Monday, March 31, 2008

How Is Your Resolve?

“May he give you the desire of your heart and make all your plans succeed.” - Psalm 20:4

The end of March means it is time to wrap up the first quarter of 2008. It is a great time to take a quick assessment of how we are doing with our New Year’s Resolutions.

I set goals each year. Sometimes I do a great job of accomplishing what I set out to do, while other years I completely miss the mark. So far I seem to be on track for the latter in 2008. Here in the harsh light of March, I realize I set entirely unrealistic goals, even though I know better. I must have made them in a moment of extreme confidence. The year I did the best job keeping a resolution was when I made only one. With a singular focus, I accomplished my goal in May.

And while I may not be setting any resolution records this year, the good news is that I still have 9 months to get back on track. If I could grow a baby in 9 months, surely I can get my closet organized in the same amount of time.

Take a minute to review what was important to you on January 1. If you are well on your way towards accomplishing it, treat yourself to a bite of chocolate for a job well done. If your goals are still meaningful but you haven’t spent time on them, consider what might be getting in the way. What time-eater of lesser importance is getting more than its fair share of your attention?

Revise your resolutions as necessary, but do not despair. You still have ¾ of the year left. Besides, God doesn’t love you for what you accomplish. He loves you for your heart.

Wednesday, March 26, 2008

What Happens In The Dark

“Take my yoke upon you and learn from me, for I am gentle and humble in heart, and you will find rest for your souls. For my yoke is easy and my burden is light.” (Mathew 11:29-30)

The raised hand of the fire fighter standing in the road stopped us from turning onto our street. “Where are you headed?”

I told him our address and he explained that a worker had accidentally pulled down a power line with his truck-mounted boom. When the boom hit the line, the driver lost control and crashed through our neighbor’s fence before rolling the truck. Thankfully, he walked away without a scratch, but the street was dark. The power lines were still hot so the fire department wasn’t letting anyone get too close.

As we pulled into our driveway, nervous tears began rolling in the back seat. My children cried, “What are we going to do?”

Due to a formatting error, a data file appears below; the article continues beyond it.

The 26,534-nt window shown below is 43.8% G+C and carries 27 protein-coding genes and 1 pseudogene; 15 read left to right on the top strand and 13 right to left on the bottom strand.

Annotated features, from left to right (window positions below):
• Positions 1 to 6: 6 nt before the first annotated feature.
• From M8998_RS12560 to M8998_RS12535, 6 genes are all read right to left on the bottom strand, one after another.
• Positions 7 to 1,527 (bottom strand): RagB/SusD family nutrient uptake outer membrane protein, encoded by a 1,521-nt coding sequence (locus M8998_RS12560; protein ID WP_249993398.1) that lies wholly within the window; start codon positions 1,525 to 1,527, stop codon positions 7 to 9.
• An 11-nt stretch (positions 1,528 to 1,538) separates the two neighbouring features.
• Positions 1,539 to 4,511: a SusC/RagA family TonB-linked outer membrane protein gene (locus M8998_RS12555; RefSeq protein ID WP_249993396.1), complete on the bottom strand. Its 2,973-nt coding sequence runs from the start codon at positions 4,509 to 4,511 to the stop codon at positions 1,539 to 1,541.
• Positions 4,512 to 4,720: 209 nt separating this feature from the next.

I gently guided them into the house where I found a flashlight for each of them before lighting every candle I owned. Since the accident happened only about twenty minutes earlier, I figured it could be a long time before the power resumed.

Illuminated by flashlight beams, the kids got ready for bed as they talked about their fears. When will the lights come back on? Why doesn’t the well pump work when the lights aren’t on? How long will it be until we can watch TV? Can I do puppet shows for the family until the TV comes back? It sure is dark in here.

I suggested we pretend to be pioneers who did everything by candle light. The idea helped a little bit, but the kids still wanted to sleep in my bed. We snuggled up and read storied with one flashlight highlighting the words and the other one bringing the pictures to life. We said our prayers, and just as I pulled the blankets up to their chins, the lights came back on. Relief. Although my little one wondered, “Can I still do puppet shows for everyone tomorrow?”

How often in mothering are we caught in the dark? The lights may be on, but we still feel blinded by the dim unknown. Should I put my child in kindergarten this fall or wait one more year? If she plays soccer and baseball this season, will it over-schedule us? Will my preschooler ever hold scissors the right way? The questions we worry over can trap us. Thankfully, we have the very best flashlight available in Jesus.

However, I often notice that He only gives enough light to make it from one step to the next. He rarely shines the beam out into the distance, giving us glimpses of the future, but rather He focuses it right where we need to be, in the present. “Therefore do not worry about tomorrow, for tomorrow will worry about itself. Each day has enough trouble of its own.” (Matthew 6:34)

I think Jesus knows that if we saw too much of the future, we wouldn’t turn to Him during life’s blackouts - during the scary and uncertain times when we tend to cling to Him the most. If we knew what lie ahead, we wouldn’t search for that beam of light that is Him directing us every step of the way. And in order for His light to be on my next step and for me to see it, we must be walking together, hand in hand. I think I like blackouts, for that is when His light is the brightest.

How does Jesus guide you through dark times?

Monday, March 17, 2008

Long Distance Memories

Each one should use whatever gift he has received to serve others, faithfully administering God's grace in its various forms. – 1 Peter 4:10

My wonderful aunt is in the process of giving me a gift. I don’t know that she planned to, but in this particular instance, it isn’t the thought that matters. The present she is giving me is a blog.

A couple of years ago, my grandmother moved from an assisted living center in Colorado to my aunt’s house in Arkansas. Bringing her mother into her home was not only very generous and loving of my aunt, but was truly a lifesaver for my grandmother.